The document that defines an Indian citizen
In his urgent new book, Madhav Khosla explores the thoughts and ideas that form the bedrock of the Constitution
In the last few weeks, as protests continue across the country, battle lines have been drawn across the idea of India and the identity of an Indian. Is India to be traced back to ancient times—with the history of Buddhist and Hindu rulers? Or is it founded in the 17th century, with the Mughals and Marathas redrawing the map of what we know as modern India? Or is India a creation of the British? Or is there some other understanding of India rooted partly in mythology and partly in history? For Madhav Khosla, author of the fine new book India’s Founding Moment: The Constitution Of A Most Surprising Democracy, India as we know can be traced to the writing and adoption of the Indian Constitution.
Khosla’s book is not a historical event study. Nor is it a look at the Constitution told through the great individuals who framed the document. Instead, the book is a study of certain traditions of thought, about democracy and constitutionalism, at the birth of India as a republic. Ideas matter, and this book illustrates the ideas that informed the constitutional project, and how the framing of the Constitution changed India’s trajectory. And many of the ideas debated at the time are still relevant today.
Studying the Constitution as well as its framing is an arduous task for any scholar. Aside from the final output being the lengthiest constitution in the world, the framing was no simple task. During three years of deliberation between 1946-49, the constituent assembly moved, discussed, and voted on 2,473 amendments out of a total of 7,636 tabled amendments to the various drafts of the Constitution. Drafts, memoranda, notes, minutes from subcommittees, and letters from constituent assembly members run into thousands of pages. As do the transcripts of every single debate of the constituent assembly.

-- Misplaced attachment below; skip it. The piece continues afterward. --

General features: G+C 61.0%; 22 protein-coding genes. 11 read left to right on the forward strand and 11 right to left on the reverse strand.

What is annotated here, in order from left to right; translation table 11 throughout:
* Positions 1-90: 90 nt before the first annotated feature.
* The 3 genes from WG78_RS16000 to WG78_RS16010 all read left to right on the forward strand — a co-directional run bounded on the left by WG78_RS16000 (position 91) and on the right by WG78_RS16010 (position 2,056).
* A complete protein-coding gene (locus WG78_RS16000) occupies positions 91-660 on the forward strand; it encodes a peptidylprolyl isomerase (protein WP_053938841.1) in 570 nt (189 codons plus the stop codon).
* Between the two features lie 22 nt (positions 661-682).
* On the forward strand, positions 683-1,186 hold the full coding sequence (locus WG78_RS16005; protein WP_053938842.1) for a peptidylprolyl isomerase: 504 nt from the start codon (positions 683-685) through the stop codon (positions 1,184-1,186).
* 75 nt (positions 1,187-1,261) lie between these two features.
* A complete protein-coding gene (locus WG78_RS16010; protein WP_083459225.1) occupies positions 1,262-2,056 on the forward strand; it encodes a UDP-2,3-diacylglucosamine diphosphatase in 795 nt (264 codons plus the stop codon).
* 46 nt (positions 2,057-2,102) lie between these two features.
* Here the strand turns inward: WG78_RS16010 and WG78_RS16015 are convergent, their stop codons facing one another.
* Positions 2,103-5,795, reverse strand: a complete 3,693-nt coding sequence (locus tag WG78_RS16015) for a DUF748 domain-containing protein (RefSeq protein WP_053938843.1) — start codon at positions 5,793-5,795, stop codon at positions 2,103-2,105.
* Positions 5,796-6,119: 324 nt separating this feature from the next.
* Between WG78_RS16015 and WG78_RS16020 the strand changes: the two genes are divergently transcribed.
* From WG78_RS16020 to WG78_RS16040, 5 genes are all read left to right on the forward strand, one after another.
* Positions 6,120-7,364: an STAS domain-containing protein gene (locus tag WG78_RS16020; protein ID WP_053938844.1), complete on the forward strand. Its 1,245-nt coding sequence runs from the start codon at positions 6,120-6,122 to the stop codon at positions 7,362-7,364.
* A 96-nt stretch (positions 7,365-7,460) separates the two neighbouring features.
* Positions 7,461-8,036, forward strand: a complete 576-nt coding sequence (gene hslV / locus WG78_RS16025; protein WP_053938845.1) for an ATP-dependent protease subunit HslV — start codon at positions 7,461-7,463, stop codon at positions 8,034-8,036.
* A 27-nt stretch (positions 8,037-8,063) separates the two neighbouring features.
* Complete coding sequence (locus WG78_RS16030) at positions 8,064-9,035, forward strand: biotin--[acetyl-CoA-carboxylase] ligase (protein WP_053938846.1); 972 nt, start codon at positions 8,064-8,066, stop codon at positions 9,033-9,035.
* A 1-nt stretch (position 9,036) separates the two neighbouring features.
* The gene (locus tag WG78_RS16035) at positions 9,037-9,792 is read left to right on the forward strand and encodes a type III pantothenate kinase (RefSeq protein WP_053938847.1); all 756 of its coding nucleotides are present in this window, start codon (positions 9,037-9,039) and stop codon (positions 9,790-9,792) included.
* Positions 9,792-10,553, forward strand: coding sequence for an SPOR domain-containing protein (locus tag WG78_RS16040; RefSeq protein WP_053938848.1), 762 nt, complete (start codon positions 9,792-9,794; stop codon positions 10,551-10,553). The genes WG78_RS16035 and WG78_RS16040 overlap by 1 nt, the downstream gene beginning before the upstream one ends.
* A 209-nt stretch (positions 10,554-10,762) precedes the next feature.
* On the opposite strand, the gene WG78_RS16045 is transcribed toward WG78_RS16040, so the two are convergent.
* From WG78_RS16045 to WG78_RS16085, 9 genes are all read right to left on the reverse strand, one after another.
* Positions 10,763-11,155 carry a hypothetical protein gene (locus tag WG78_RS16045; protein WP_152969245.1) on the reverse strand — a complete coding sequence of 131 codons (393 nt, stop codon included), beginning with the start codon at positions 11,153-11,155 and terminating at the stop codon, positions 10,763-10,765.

My focus, as a constitutional economist, has always been the details in these debates, and in the amendments and drafts, to decipher the interests of the individual framers and the emergent political structure as a result of negotiating those interests. But this book’s triumph is Khosla’s ability to abstract away from the detail and individual interests, and see the main ideas that informed the emergent constitutional order. This is not to say the book is devoid of detail. On the contrary, with almost 50 pages just dedicated to endnotes and references from constitutional framing, it is meticulously researched. But instead of a chronological laundry list, Khosla extracts three major themes at the framing to explain—the choice to write and codify the constitutional text in such detail; the choice of a highly centralized political structure; and the framework of representation, given the religious and caste fractionalization as well as diversity of India.
The Indian Constitution has puzzled scholars because of the kinds of issues included in it. It also has some bizarre aspects—like the tension between detailing individual rights that constrained the state, while simultaneously enumerating detailed exceptions to those guarantees. The odd choice of enumerating positive entitlements in the Directive Principles of State Policy with the full awareness that they could not be enforced. And the even stranger choice of restricting protection to procedural instead of substantive due process.
Khosla, in an aptly titled chapter, “The Grammar Of Constitutionalism", argues that the choice to adopt a written constitution, of such length and verbosity, was to create a shared knowledge and a common understanding of democratic political processes. This was critical for a people who had no experience of democracy and were suddenly burdened with the gift of universal adult franchise. The framers chose to write such a detailed set of instructions, sometimes to constrain the state and also to empower the state, because they believed that open-ended law was not a virtue in a society lacking experience with democratic decisionmaking. And so, every tension is not only discussed and debated, but also included within the constitutional text. Khosla argues that the codification of the Constitution is also a pedagogical project, to educate people on the workings of a democratic republic, in addition to being a constitutional project.